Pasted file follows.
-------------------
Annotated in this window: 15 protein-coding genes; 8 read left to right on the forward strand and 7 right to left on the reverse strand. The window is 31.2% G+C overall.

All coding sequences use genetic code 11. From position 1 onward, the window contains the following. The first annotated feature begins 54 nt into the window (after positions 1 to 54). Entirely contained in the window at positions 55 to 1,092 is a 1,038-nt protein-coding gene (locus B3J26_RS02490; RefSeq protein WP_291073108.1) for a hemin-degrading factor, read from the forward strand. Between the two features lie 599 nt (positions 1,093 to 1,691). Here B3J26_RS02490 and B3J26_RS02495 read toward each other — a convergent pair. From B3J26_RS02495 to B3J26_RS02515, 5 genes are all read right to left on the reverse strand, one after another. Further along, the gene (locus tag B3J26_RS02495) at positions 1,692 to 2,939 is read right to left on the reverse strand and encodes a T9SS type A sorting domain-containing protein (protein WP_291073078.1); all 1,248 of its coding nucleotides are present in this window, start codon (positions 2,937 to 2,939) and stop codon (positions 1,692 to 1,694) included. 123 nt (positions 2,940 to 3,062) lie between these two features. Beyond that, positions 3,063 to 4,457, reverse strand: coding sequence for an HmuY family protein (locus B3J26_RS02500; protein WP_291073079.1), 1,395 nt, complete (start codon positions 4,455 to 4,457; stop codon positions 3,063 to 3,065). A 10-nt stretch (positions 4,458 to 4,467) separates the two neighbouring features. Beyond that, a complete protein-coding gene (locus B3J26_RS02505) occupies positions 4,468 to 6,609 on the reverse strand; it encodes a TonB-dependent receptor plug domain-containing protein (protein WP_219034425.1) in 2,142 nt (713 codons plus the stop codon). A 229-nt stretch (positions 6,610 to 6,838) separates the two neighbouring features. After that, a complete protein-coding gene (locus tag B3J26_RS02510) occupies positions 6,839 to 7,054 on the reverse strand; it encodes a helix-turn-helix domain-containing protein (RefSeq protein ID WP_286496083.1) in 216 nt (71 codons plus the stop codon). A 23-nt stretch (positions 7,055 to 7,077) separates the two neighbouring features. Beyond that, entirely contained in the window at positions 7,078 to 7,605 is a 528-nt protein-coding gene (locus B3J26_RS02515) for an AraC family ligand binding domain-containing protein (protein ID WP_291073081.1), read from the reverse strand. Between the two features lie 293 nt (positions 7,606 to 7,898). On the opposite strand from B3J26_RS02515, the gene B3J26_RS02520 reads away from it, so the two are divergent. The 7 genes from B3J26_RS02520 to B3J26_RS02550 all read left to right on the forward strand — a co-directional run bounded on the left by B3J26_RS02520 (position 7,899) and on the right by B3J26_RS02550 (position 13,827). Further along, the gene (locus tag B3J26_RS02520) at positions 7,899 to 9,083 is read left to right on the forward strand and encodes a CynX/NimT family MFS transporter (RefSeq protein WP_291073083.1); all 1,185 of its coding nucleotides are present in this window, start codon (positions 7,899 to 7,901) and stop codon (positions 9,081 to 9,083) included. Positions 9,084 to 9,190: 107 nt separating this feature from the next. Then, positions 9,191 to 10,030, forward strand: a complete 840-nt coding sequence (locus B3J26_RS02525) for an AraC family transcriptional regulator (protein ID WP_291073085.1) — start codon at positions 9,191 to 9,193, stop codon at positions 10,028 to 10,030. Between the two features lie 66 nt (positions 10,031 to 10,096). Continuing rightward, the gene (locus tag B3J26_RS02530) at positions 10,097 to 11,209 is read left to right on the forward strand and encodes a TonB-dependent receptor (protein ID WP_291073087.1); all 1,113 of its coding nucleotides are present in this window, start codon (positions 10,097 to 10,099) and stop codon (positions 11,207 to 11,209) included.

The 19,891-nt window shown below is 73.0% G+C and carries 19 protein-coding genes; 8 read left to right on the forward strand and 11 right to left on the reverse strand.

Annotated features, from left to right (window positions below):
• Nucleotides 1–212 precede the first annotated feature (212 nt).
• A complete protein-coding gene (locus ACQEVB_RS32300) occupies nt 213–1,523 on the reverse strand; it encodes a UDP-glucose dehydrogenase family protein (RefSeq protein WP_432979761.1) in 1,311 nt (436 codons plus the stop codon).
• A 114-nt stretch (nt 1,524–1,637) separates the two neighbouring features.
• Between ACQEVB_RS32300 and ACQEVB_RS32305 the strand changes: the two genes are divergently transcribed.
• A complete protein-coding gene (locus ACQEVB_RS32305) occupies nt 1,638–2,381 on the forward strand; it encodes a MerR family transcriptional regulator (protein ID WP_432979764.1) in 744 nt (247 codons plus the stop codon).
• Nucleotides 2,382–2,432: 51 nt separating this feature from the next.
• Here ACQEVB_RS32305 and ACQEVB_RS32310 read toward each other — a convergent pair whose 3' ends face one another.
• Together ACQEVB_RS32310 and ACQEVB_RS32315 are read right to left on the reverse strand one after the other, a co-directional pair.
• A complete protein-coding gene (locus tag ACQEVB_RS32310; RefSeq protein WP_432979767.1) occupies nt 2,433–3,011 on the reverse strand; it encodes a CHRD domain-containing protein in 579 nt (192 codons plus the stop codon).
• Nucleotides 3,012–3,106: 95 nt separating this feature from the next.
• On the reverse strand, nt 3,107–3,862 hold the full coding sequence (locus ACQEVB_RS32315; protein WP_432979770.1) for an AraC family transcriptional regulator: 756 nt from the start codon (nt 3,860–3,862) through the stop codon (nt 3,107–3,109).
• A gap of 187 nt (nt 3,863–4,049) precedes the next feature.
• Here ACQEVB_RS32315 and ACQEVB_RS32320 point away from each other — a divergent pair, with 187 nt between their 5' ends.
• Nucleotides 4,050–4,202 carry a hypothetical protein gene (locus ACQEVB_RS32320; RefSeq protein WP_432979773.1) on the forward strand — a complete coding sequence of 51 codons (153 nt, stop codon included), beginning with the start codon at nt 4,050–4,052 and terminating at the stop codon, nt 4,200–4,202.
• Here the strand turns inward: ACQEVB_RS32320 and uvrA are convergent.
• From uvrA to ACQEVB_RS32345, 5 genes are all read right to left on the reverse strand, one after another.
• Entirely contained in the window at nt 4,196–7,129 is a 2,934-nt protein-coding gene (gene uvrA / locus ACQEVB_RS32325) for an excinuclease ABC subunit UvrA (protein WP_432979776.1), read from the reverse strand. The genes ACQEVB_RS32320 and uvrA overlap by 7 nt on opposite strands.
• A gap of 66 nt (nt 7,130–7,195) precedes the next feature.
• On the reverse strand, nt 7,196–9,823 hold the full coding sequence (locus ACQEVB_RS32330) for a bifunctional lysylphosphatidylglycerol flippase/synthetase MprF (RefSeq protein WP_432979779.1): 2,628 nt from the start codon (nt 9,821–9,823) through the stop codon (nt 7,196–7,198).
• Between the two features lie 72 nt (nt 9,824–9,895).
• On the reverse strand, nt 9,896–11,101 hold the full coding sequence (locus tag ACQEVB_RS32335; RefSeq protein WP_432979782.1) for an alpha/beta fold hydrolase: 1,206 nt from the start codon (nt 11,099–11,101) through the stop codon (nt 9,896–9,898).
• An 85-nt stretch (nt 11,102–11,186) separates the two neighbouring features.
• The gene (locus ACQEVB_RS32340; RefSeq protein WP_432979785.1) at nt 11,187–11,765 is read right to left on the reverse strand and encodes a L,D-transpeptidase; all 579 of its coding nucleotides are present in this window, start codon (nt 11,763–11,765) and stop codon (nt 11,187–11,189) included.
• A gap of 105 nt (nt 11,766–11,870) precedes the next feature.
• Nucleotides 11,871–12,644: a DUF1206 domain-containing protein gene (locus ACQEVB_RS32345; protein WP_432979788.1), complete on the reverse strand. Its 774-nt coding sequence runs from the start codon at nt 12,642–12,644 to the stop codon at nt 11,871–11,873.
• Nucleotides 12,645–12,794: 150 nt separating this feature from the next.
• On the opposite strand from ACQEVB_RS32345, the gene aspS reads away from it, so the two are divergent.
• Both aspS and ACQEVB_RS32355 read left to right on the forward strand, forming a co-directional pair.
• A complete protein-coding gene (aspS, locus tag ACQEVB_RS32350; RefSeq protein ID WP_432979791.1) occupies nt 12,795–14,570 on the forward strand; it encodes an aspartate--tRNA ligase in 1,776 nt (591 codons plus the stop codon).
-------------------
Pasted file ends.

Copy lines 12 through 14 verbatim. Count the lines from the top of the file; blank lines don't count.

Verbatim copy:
• Together ACQEVB_RS32310 and ACQEVB_RS32315 are read right to left on the reverse strand one after the other, a co-directional pair.
• A complete protein-coding gene (locus tag ACQEVB_RS32310; RefSeq protein WP_432979767.1) occupies nt 2,433–3,011 on the reverse strand; it encodes a CHRD domain-containing protein in 579 nt (192 codons plus the stop codon).
• Nucleotides 3,012–3,106: 95 nt separating this feature from the next.